Background: We report a novel approach to mortality review using a 360° survey and a multidisciplinary mortality committee (MMC) to optimize efforts to improve inpatient care.
Methods: In 2009, a 16-item, 360° compulsory quality improvement survey was implemented for mortality review. Descriptive statistics were performed to compare the responses by provider specialty, profession, and level of training using the Fisher exact and chi-square tests, as appropriate. We compared the agreement between the MMC review and provider-reported classification regarding the preventability of each death using the Cohen kappa coefficient. A qualitative review of 360° information was performed to identify the quality opportunities.
Results: Completed surveys (n = 3095) were submitted for 1683 patients. The possibility of a preventable death was suggested in the 360° survey for 42 patients (1.40%). We identified 502 patients (29.83%) with completed 360° surveys who underwent MMC review. The inter-rater reliability between the provider opinions regarding preventable death and the MMC review was poor (kappa = 0.10, P < 0.001). Of the 42 cases identified by the 360° survey as preventable deaths, 15 underwent MMC review; 3 were classified as preventable and 12 were deemed unavoidable. Qualitative analyses of the 12 discrepancies did reveal quality issues; however, they were not deemed responsible for the patients' death.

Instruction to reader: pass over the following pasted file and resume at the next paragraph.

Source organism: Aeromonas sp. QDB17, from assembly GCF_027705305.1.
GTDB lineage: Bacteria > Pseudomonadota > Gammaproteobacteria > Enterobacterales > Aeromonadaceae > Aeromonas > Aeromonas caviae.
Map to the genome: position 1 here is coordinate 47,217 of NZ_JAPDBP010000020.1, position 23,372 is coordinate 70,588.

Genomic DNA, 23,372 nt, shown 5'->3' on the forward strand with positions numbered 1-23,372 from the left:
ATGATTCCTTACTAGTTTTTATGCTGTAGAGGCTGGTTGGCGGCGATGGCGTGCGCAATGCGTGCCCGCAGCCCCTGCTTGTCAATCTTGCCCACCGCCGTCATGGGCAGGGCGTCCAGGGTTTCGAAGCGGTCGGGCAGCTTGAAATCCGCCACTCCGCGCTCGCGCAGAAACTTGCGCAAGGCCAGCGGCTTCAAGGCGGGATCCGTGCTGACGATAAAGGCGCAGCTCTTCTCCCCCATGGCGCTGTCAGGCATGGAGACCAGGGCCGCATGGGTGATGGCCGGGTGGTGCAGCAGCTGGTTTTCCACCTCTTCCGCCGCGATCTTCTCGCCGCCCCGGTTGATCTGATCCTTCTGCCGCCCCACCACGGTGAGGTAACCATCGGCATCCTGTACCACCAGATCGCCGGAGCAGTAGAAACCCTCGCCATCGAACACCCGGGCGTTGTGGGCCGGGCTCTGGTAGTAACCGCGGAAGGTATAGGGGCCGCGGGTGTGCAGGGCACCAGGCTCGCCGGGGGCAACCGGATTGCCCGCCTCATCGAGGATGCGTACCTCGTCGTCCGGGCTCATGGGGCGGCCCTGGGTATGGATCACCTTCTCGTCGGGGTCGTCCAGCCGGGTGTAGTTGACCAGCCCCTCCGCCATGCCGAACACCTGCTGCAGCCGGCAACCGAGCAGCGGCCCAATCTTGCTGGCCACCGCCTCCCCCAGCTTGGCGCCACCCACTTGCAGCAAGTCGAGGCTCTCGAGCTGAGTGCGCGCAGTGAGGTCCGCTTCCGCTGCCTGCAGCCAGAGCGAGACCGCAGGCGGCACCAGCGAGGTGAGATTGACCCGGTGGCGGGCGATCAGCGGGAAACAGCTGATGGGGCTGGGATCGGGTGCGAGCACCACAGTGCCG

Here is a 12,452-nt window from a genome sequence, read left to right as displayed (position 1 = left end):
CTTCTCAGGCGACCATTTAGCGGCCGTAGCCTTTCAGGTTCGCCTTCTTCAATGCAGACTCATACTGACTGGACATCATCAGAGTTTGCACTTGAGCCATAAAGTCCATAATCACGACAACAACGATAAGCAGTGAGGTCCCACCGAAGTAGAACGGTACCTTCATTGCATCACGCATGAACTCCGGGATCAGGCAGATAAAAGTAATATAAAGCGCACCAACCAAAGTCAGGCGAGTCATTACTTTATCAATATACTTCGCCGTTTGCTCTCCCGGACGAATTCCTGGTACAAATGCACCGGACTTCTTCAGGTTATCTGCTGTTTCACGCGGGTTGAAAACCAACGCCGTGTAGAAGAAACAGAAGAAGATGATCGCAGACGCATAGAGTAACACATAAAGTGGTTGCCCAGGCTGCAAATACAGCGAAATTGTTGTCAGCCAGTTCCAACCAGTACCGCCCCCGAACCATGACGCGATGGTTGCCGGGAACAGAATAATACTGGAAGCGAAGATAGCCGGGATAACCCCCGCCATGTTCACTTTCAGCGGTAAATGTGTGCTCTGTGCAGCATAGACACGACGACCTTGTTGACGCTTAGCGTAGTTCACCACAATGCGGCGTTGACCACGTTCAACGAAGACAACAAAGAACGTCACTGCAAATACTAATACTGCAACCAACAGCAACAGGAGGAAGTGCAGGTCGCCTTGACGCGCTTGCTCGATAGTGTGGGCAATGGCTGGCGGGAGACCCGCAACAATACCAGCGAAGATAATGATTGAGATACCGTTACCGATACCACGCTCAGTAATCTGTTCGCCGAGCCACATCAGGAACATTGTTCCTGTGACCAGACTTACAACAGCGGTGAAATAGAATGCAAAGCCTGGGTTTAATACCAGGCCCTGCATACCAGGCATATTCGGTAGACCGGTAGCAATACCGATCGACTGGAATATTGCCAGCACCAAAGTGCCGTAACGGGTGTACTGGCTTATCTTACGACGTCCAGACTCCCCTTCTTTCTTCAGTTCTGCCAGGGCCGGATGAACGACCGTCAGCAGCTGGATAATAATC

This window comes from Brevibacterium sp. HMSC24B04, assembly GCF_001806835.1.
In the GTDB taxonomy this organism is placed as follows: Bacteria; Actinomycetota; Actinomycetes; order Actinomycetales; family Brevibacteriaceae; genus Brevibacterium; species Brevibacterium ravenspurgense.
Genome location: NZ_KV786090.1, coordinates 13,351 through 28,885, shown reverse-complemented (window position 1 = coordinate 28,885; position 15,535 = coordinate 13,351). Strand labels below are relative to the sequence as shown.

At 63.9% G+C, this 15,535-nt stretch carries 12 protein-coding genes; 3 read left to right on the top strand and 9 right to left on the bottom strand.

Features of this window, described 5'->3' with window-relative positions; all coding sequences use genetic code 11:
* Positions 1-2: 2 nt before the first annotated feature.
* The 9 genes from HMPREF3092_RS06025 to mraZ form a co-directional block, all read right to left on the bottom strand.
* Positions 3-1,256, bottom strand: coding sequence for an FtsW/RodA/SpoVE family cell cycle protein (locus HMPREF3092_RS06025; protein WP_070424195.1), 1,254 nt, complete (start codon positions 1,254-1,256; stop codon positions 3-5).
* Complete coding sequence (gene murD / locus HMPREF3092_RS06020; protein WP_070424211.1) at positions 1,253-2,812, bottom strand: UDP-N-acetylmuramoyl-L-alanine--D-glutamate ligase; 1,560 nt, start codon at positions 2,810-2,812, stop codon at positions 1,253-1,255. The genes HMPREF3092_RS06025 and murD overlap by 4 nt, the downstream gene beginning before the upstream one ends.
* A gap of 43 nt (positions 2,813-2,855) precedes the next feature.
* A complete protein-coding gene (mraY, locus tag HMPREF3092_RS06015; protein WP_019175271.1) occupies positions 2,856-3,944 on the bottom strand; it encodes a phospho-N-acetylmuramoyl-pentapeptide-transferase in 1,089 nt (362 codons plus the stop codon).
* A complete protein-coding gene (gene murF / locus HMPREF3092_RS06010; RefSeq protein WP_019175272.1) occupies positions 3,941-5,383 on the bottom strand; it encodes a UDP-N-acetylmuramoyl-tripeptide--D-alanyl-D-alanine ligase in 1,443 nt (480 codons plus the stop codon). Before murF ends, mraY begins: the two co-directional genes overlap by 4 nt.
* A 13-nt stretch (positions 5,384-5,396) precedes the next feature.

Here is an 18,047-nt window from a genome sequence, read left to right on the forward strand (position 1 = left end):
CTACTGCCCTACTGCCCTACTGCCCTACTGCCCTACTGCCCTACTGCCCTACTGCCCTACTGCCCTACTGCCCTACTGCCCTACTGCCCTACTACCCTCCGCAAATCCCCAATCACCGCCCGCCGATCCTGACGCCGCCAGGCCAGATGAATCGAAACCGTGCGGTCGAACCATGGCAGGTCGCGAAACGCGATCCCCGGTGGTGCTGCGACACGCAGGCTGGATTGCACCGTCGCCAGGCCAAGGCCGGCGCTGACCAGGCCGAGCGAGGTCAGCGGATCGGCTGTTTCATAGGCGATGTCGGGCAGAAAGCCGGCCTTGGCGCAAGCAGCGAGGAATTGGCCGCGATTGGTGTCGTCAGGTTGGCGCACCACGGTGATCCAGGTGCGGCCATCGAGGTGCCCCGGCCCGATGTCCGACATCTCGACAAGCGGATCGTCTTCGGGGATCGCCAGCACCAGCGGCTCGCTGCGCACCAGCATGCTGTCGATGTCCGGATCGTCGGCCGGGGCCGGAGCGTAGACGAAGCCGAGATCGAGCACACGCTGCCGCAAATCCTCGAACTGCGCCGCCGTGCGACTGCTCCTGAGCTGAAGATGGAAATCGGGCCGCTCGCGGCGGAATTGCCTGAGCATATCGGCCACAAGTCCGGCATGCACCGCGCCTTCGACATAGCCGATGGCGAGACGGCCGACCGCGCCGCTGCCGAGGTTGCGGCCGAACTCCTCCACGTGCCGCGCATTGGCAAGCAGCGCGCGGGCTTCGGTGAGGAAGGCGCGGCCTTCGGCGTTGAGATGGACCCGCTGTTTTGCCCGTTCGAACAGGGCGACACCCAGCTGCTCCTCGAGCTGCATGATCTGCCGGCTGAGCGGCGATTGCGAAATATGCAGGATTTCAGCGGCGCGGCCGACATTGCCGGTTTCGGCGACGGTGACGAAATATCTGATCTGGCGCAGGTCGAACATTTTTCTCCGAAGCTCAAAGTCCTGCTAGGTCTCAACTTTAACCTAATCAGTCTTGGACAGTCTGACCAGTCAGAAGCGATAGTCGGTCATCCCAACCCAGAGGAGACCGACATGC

Conclusions: The mortality survey yielded important information regarding inpatient deaths that historically was buried with the patient. Poor agreement between the 360° survey responses and an objective MMC review support the need to have a multipronged approach to evaluating inpatient mortality.
Keywords: 360° survey; Mortality review process; Multidisciplinary mortality review; Preventable mortality.
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